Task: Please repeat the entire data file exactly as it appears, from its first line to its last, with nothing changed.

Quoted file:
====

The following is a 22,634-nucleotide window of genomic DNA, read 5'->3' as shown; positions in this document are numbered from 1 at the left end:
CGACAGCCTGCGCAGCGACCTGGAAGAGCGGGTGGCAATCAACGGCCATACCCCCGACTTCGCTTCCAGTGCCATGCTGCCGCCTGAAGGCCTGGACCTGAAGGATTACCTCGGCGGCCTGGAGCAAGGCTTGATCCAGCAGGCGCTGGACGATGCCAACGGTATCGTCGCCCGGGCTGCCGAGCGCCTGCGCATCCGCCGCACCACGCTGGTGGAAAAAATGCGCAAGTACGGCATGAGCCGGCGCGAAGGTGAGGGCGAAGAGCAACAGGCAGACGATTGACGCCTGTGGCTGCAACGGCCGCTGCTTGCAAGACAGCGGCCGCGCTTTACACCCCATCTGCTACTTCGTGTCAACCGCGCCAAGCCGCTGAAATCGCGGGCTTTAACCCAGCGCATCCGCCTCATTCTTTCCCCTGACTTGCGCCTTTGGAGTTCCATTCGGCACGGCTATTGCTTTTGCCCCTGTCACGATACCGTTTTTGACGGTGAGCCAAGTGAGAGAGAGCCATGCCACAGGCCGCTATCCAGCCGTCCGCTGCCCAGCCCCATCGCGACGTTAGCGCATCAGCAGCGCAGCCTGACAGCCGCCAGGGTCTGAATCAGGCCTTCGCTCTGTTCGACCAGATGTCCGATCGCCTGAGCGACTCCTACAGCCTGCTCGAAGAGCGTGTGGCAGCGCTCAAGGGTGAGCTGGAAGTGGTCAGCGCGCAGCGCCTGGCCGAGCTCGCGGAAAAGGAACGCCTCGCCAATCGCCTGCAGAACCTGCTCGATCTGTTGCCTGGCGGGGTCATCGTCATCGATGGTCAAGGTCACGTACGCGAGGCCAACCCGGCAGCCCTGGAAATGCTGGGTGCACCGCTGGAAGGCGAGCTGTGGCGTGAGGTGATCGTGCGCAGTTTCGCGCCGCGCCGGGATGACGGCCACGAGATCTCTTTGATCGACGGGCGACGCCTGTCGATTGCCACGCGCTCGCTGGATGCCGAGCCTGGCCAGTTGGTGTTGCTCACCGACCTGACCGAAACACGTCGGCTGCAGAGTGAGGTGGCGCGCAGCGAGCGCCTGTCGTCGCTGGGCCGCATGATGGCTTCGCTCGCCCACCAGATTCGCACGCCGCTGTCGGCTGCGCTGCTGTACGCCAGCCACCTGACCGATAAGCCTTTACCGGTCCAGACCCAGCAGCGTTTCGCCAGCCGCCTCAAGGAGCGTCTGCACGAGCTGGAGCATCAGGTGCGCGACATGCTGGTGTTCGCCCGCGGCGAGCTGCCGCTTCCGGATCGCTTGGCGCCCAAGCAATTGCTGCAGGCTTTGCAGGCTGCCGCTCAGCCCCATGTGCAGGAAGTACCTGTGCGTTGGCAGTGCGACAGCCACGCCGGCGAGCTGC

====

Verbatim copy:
The following is a 22,634-nucleotide window of genomic DNA, read 5'->3' as shown; positions in this document are numbered from 1 at the left end:
CGACAGCCTGCGCAGCGACCTGGAAGAGCGGGTGGCAATCAACGGCCATACCCCCGACTTCGCTTCCAGTGCCATGCTGCCGCCTGAAGGCCTGGACCTGAAGGATTACCTCGGCGGCCTGGAGCAAGGCTTGATCCAGCAGGCGCTGGACGATGCCAACGGTATCGTCGCCCGGGCTGCCGAGCGCCTGCGCATCCGCCGCACCACGCTGGTGGAAAAAATGCGCAAGTACGGCATGAGCCGGCGCGAAGGTGAGGGCGAAGAGCAACAGGCAGACGATTGACGCCTGTGGCTGCAACGGCCGCTGCTTGCAAGACAGCGGCCGCGCTTTACACCCCATCTGCTACTTCGTGTCAACCGCGCCAAGCCGCTGAAATCGCGGGCTTTAACCCAGCGCATCCGCCTCATTCTTTCCCCTGACTTGCGCCTTTGGAGTTCCATTCGGCACGGCTATTGCTTTTGCCCCTGTCACGATACCGTTTTTGACGGTGAGCCAAGTGAGAGAGAGCCATGCCACAGGCCGCTATCCAGCCGTCCGCTGCCCAGCCCCATCGCGACGTTAGCGCATCAGCAGCGCAGCCTGACAGCCGCCAGGGTCTGAATCAGGCCTTCGCTCTGTTCGACCAGATGTCCGATCGCCTGAGCGACTCCTACAGCCTGCTCGAAGAGCGTGTGGCAGCGCTCAAGGGTGAGCTGGAAGTGGTCAGCGCGCAGCGCCTGGCCGAGCTCGCGGAAAAGGAACGCCTCGCCAATCGCCTGCAGAACCTGCTCGATCTGTTGCCTGGCGGGGTCATCGTCATCGATGGTCAAGGTCACGTACGCGAGGCCAACCCGGCAGCCCTGGAAATGCTGGGTGCACCGCTGGAAGGCGAGCTGTGGCGTGAGGTGATCGTGCGCAGTTTCGCGCCGCGCCGGGATGACGGCCACGAGATCTCTTTGATCGACGGGCGACGCCTGTCGATTGCCACGCGCTCGCTGGATGCCGAGCCTGGCCAGTTGGTGTTGCTCACCGACCTGACCGAAACACGTCGGCTGCAGAGTGAGGTGGCGCGCAGCGAGCGCCTGTCGTCGCTGGGCCGCATGATGGCTTCGCTCGCCCACCAGATTCGCACGCCGCTGTCGGCTGCGCTGCTGTACGCCAGCCACCTGACCGATAAGCCTTTACCGGTCCAGACCCAGCAGCGTTTCGCCAGCCGCCTCAAGGAGCGTCTGCACGAGCTGGAGCATCAGGTGCGCGACATGCTGGTGTTCGCCCGCGGCGAGCTGCCGCTTCCGGATCGCTTGGCGCCCAAGCAATTGCTGCAGGCTTTGCAGGCTGCCGCTCAGCCCCATGTGCAGGAAGTACCTGTGCGTTGGCAGTGCGACAGCCACGCCGGCGAGCTGC